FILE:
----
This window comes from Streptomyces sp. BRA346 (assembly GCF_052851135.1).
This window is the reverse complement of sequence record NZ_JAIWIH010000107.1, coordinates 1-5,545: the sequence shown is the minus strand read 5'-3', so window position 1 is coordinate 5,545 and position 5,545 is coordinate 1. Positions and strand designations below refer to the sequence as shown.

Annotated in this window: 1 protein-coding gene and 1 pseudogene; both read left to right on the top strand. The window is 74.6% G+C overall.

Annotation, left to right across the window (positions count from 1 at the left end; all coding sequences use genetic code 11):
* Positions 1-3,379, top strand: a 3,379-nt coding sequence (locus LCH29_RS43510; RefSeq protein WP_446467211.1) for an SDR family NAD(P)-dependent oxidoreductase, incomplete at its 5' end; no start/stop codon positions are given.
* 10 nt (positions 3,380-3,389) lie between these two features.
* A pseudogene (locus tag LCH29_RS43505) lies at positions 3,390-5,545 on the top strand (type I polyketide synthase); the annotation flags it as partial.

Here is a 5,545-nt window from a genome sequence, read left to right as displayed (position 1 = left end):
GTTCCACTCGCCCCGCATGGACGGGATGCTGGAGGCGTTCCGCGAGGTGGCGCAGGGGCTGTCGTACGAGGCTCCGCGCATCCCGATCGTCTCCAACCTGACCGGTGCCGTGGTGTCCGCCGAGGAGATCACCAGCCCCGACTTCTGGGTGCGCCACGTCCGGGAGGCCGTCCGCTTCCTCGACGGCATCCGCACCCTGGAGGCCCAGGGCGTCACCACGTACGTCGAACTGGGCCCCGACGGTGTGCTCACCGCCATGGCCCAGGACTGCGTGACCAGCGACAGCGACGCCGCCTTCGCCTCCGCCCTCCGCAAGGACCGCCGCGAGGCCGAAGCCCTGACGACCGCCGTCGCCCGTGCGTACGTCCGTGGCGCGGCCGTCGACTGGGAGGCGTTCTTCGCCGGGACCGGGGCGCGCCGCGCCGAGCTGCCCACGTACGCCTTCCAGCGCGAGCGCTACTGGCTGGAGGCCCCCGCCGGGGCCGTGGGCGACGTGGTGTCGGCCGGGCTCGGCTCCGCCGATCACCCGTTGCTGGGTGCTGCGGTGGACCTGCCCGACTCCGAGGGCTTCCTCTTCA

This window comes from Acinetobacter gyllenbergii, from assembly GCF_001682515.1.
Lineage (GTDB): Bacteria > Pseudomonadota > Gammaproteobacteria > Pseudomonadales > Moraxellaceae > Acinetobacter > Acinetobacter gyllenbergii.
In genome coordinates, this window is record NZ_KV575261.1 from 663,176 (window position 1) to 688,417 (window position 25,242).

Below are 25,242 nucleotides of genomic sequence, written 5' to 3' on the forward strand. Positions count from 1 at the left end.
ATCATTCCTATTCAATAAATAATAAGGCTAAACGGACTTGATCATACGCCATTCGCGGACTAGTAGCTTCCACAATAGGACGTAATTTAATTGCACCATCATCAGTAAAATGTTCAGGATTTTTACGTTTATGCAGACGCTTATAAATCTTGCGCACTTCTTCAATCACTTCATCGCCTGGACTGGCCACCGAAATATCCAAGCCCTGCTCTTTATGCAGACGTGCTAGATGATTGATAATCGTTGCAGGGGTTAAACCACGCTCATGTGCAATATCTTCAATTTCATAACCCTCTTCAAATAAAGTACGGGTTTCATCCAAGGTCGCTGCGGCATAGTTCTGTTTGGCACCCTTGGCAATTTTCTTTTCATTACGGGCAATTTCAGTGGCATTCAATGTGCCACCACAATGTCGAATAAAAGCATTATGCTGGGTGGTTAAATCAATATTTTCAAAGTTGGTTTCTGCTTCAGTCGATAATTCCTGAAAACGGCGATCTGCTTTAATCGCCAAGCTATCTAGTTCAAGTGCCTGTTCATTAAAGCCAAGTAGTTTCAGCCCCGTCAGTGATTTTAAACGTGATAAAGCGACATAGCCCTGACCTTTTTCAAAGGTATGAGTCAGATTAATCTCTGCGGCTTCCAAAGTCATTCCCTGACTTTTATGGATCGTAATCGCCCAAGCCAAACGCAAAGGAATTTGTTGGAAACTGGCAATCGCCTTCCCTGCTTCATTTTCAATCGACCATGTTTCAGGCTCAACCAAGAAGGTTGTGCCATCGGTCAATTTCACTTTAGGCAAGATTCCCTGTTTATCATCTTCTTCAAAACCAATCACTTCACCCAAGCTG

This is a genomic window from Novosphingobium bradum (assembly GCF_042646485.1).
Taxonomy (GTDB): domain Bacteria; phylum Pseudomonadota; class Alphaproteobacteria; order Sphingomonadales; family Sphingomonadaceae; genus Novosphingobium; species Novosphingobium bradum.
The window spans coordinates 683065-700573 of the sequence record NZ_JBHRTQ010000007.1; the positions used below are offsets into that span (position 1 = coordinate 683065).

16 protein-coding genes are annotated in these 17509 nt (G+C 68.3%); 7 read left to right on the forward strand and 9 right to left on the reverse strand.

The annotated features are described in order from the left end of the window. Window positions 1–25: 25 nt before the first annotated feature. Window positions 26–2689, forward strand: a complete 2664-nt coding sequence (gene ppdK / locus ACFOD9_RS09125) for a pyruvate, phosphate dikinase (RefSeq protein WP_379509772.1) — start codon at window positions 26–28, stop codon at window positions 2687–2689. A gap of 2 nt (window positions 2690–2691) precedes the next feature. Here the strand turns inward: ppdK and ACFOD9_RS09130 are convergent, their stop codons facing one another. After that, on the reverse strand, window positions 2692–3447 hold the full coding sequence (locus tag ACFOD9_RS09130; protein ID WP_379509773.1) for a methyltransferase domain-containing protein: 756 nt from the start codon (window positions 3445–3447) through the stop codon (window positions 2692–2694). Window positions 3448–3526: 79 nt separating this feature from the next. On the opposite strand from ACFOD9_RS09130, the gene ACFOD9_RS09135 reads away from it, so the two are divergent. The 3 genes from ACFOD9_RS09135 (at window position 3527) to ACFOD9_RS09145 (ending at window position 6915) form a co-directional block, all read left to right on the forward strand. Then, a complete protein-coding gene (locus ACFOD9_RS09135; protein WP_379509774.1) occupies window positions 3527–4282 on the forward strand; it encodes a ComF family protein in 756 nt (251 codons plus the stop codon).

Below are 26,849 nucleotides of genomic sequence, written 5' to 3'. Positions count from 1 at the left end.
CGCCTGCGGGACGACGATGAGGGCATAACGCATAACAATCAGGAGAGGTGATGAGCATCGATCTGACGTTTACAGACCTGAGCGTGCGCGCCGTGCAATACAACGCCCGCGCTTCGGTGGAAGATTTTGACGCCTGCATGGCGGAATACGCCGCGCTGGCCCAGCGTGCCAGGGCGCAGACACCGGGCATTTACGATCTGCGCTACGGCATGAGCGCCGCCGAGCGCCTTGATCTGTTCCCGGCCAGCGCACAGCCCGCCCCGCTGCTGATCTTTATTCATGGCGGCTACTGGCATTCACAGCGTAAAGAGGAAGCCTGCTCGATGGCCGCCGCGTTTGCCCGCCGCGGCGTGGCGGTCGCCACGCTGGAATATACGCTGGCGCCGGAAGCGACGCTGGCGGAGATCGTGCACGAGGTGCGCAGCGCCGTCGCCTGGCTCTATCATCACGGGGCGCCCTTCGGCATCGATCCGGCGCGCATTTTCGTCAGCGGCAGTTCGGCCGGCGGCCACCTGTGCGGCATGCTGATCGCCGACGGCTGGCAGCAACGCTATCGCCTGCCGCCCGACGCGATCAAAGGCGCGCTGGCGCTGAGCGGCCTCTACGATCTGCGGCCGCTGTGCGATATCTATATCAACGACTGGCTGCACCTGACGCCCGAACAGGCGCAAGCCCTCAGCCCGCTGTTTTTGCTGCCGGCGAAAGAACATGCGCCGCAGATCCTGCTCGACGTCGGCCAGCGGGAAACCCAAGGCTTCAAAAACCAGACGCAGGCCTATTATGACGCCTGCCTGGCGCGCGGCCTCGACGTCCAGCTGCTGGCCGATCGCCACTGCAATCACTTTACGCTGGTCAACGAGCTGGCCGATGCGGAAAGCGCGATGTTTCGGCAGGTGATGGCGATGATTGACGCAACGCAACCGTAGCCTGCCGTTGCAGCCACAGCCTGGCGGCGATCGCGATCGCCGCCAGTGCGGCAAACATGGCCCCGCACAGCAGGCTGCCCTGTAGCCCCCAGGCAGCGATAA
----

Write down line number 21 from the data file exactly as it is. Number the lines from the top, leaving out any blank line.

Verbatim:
CGCCTGCGGGACGACGATGAGGGCATAACGCATAACAATCAGGAGAGGTGATGAGCATCGATCTGACGTTTACAGACCTGAGCGTGCGCGCCGTGCAATACAACGCCCGCGCTTCGGTGGAAGATTTTGACGCCTGCATGGCGGAATACGCCGCGCTGGCCCAGCGTGCCAGGGCGCAGACACCGGGCATTTACGATCTGCGCTACGGCATGAGCGCCGCCGAGCGCCTTGATCTGTTCCCGGCCAGCGCACAGCCCGCCCCGCTGCTGATCTTTATTCATGGCGGCTACTGGCATTCACAGCGTAAAGAGGAAGCCTGCTCGATGGCCGCCGCGTTTGCCCGCCGCGGCGTGGCGGTCGCCACGCTGGAATATACGCTGGCGCCGGAAGCGACGCTGGCGGAGATCGTGCACGAGGTGCGCAGCGCCGTCGCCTGGCTCTATCATCACGGGGCGCCCTTCGGCATCGATCCGGCGCGCATTTTCGTCAGCGGCAGTTCGGCCGGCGGCCACCTGTGCGGCATGCTGATCGCCGACGGCTGGCAGCAACGCTATCGCCTGCCGCCCGACGCGATCAAAGGCGCGCTGGCGCTGAGCGGCCTCTACGATCTGCGGCCGCTGTGCGATATCTATATCAACGACTGGCTGCACCTGACGCCCGAACAGGCGCAAGCCCTCAGCCCGCTGTTTTTGCTGCCGGCGAAAGAACATGCGCCGCAGATCCTGCTCGACGTCGGCCAGCGGGAAACCCAAGGCTTCAAAAACCAGACGCAGGCCTATTATGACGCCTGCCTGGCGCGCGGCCTCGACGTCCAGCTGCTGGCCGATCGCCACTGCAATCACTTTACGCTGGTCAACGAGCTGGCCGATGCGGAAAGCGCGATGTTTCGGCAGGTGATGGCGATGATTGACGCAACGCAACCGTAGCCTGCCGTTGCAGCCACAGCCTGGCGGCGATCGCGATCGCCGCCAGTGCGGCAAACATGGCCCCGCACAGCAGGCTGCCCTGTAGCCCCCAGGCAGCGATAA